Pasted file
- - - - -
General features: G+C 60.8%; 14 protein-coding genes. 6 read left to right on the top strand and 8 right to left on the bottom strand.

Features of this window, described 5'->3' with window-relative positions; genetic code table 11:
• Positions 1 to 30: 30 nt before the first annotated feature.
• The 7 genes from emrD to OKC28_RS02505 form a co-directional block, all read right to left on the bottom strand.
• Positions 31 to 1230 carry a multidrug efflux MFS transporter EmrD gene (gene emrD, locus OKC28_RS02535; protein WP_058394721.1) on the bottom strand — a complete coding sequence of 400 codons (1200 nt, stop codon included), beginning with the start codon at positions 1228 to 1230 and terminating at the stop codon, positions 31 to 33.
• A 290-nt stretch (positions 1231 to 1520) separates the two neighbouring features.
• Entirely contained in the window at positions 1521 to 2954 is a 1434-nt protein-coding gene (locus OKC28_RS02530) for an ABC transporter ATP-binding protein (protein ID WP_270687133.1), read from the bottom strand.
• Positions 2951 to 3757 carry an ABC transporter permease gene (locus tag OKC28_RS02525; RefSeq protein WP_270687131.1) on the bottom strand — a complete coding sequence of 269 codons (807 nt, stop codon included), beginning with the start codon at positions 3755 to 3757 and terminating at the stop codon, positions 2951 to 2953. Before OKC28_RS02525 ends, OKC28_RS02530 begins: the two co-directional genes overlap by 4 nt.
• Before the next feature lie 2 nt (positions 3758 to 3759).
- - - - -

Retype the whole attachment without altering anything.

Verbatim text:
General features: G+C 60.8%; 14 protein-coding genes. 6 read left to right on the top strand and 8 right to left on the bottom strand.

Features of this window, described 5'->3' with window-relative positions; genetic code table 11:
• Positions 1 to 30: 30 nt before the first annotated feature.
• The 7 genes from emrD to OKC28_RS02505 form a co-directional block, all read right to left on the bottom strand.
• Positions 31 to 1230 carry a multidrug efflux MFS transporter EmrD gene (gene emrD, locus OKC28_RS02535; protein WP_058394721.1) on the bottom strand — a complete coding sequence of 400 codons (1200 nt, stop codon included), beginning with the start codon at positions 1228 to 1230 and terminating at the stop codon, positions 31 to 33.
• A 290-nt stretch (positions 1231 to 1520) separates the two neighbouring features.
• Entirely contained in the window at positions 1521 to 2954 is a 1434-nt protein-coding gene (locus OKC28_RS02530) for an ABC transporter ATP-binding protein (protein ID WP_270687133.1), read from the bottom strand.
• Positions 2951 to 3757 carry an ABC transporter permease gene (locus tag OKC28_RS02525; RefSeq protein WP_270687131.1) on the bottom strand — a complete coding sequence of 269 codons (807 nt, stop codon included), beginning with the start codon at positions 3755 to 3757 and terminating at the stop codon, positions 2951 to 2953. Before OKC28_RS02525 ends, OKC28_RS02530 begins: the two co-directional genes overlap by 4 nt.
• Before the next feature lie 2 nt (positions 3758 to 3759).